The Northern Lights, also known by their scientific name Aurora Borealis, are one of the most sought-after winter bucket list travel sights. Thankfully, the lights can be seen in numerous different countries across the globe….you just have to be far enough north!
Aurora Borealis is caused when charged particles from the sun clash with atoms found in the earth’s atmosphere. The atoms’ electrons then move to a higher-energy state. When they drop back down again, they release a photon (also known as light), which produces the beautiful waves of green light in the night sky. Regardless of how it’s caused, the Northern Lights have captivated northern audiences for centuries. Many instances of the lights can be found in myths and legends from all over the world. The Romans believed Aurora Borealis was the coming of the goddess of dawn, Aurora. Some Inuit tribes of North America believed the lights to be the spirits of deceased ancestors playing a game with a Walrus skull, while other indigenous tribes believed them to be the spirits of friends and ancestors trying to communicate with those still on Earth. Whatever your religious beliefs, the Northern Lights are one of our planet’s most captivating and awe-inspiring natural phenomenons.
Check out our list of the top five places across the globe to view the Northern Lights.
Iceland is quickly becoming one of the most popular destinations in the world for all things outdoor-related. Viewing of the Northern Lights is no exception.
The best time of year to see the lights in Iceland is from late September to March, on a clear, dark night. This also means you should try and avoid nights near the full moon, as well. The Northern Lights can be visible all over the country when conditions are right, but the farther north you are, the better your chances. Additionally, the further away from the bright lights of Reykjavick you are, the more likely you are to catch a glimpse of nature’s light show.
Finland is another great place in Northern Europe to view the Aurora Borealis. Finland’s well-known province of Lapland is the best spot to view the lights, visible for around 200 nights a year! One of the most popular ways to view the Northern Lights in Finnish Lapland is to rent a glass igloo for the night, cozy up in blankets, and take in the view from your bed. Talk about luxury!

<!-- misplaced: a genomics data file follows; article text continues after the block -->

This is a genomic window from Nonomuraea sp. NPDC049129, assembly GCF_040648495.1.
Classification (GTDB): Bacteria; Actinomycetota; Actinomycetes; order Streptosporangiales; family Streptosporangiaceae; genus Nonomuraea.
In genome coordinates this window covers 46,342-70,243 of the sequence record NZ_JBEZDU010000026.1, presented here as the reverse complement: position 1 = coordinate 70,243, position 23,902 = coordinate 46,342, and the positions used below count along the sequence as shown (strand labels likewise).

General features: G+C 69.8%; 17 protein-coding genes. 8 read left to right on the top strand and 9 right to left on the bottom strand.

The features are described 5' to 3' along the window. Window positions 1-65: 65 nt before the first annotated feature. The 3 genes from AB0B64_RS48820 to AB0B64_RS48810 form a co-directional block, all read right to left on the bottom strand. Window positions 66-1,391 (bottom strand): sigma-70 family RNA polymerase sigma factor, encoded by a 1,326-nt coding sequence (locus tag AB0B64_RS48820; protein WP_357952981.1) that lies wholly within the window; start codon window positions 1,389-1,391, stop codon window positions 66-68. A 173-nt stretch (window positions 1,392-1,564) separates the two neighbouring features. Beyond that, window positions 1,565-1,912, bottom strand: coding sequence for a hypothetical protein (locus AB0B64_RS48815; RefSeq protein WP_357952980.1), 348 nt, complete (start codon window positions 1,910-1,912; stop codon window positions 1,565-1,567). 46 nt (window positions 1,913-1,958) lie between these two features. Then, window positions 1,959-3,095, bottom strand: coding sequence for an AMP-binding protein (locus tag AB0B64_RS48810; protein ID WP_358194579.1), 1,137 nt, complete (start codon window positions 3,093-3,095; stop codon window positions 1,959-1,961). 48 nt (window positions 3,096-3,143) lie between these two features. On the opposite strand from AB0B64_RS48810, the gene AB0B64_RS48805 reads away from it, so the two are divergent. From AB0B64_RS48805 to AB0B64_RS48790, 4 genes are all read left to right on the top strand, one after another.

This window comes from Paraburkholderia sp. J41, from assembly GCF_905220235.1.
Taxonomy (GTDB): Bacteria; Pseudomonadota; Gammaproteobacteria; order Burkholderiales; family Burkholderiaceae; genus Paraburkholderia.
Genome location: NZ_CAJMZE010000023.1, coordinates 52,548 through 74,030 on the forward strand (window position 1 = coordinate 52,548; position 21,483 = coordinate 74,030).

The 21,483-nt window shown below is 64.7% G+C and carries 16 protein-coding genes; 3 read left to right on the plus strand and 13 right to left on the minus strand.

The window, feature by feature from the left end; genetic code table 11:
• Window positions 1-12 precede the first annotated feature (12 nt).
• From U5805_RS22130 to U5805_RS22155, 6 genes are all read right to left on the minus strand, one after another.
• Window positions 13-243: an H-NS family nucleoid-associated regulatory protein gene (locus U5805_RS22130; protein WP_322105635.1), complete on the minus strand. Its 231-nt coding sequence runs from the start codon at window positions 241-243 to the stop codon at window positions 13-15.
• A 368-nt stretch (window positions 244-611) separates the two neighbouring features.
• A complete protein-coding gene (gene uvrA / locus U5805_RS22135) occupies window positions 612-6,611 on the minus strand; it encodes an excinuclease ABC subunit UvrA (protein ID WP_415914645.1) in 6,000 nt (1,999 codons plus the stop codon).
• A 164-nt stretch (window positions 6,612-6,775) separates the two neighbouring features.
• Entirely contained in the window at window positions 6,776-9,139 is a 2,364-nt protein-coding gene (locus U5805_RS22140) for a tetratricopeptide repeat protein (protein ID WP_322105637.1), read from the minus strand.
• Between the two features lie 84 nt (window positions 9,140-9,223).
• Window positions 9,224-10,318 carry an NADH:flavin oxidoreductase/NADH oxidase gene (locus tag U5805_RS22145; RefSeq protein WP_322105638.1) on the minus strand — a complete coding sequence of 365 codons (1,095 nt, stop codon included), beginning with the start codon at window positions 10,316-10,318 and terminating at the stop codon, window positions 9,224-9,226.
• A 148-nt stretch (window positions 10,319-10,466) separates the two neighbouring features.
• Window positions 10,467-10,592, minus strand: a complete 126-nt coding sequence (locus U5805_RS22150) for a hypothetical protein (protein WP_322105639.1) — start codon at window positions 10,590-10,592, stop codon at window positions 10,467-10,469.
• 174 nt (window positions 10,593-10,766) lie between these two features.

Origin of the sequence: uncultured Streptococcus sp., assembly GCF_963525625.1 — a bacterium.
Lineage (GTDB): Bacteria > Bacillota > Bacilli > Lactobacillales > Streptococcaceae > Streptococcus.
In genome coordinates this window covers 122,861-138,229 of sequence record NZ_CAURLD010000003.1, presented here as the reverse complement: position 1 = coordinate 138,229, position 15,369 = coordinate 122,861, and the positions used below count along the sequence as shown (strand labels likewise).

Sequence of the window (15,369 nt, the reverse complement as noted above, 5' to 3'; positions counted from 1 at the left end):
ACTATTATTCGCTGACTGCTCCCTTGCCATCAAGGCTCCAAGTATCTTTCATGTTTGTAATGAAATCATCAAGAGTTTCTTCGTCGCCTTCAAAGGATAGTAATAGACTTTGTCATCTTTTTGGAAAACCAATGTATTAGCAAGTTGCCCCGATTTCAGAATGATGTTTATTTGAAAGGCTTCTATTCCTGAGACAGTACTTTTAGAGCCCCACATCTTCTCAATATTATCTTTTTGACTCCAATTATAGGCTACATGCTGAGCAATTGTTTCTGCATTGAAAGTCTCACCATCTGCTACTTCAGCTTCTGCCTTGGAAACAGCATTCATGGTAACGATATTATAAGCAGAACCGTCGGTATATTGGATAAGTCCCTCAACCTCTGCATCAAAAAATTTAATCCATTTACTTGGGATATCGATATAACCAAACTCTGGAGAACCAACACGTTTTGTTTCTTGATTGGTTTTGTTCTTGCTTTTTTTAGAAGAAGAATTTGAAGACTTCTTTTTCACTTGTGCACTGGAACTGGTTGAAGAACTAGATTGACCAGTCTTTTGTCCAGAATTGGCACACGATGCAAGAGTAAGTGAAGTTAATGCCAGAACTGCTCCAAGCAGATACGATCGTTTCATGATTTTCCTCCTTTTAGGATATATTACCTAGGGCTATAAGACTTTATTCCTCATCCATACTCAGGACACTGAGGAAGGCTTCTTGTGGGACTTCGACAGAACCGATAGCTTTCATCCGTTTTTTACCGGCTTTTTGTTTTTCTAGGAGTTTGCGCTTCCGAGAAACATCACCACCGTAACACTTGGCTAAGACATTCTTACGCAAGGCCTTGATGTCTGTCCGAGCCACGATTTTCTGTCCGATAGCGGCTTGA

The best time to see the Northern Lights in Alaska is from September to April, in Fairbanks or locations above the Arctic Circle. There are numerous tour groups run out of Fairbanks that offer a variety of Northern Lights viewing experiences, from chasing the lights across the Arctic Circle in specialized vehicles to viewing parties with a warm cabin and bonfire. There is something for all levels of outdoor enthusiasts!
When conditions are right, the Northern Lights can be seen all over Scotland, but chances are greatest in the more northern parts of the country. The Scots call the lights “Mirrie Dancers” or “Merry Dancers,” particularly in the Shetland region. Plan a Scottish adventure in the fall or winter and head to northern climes to catch a glimpse of the Aurora dancing across the sky.
Northern Lights season runs from September to April in Sweden. There are plenty of tour companies in Sweden that can plan the perfect Aurora adventure for you. One of the most popular spots is in the town of Abisko, where an entire industry has grown up around viewing the Northern Lights. There’s even an “Aurora Sky Station” atop a mountain to provide viewers with the most spectacular experience possible.
Have you seen the Northern Lights? We’d love to know where and what your experience was like.
Planning a trip to see the Northern Lights? Check out this post from our friends at Modern Trekker with more expert tips to get the most out of your Aurora Borealis experience.
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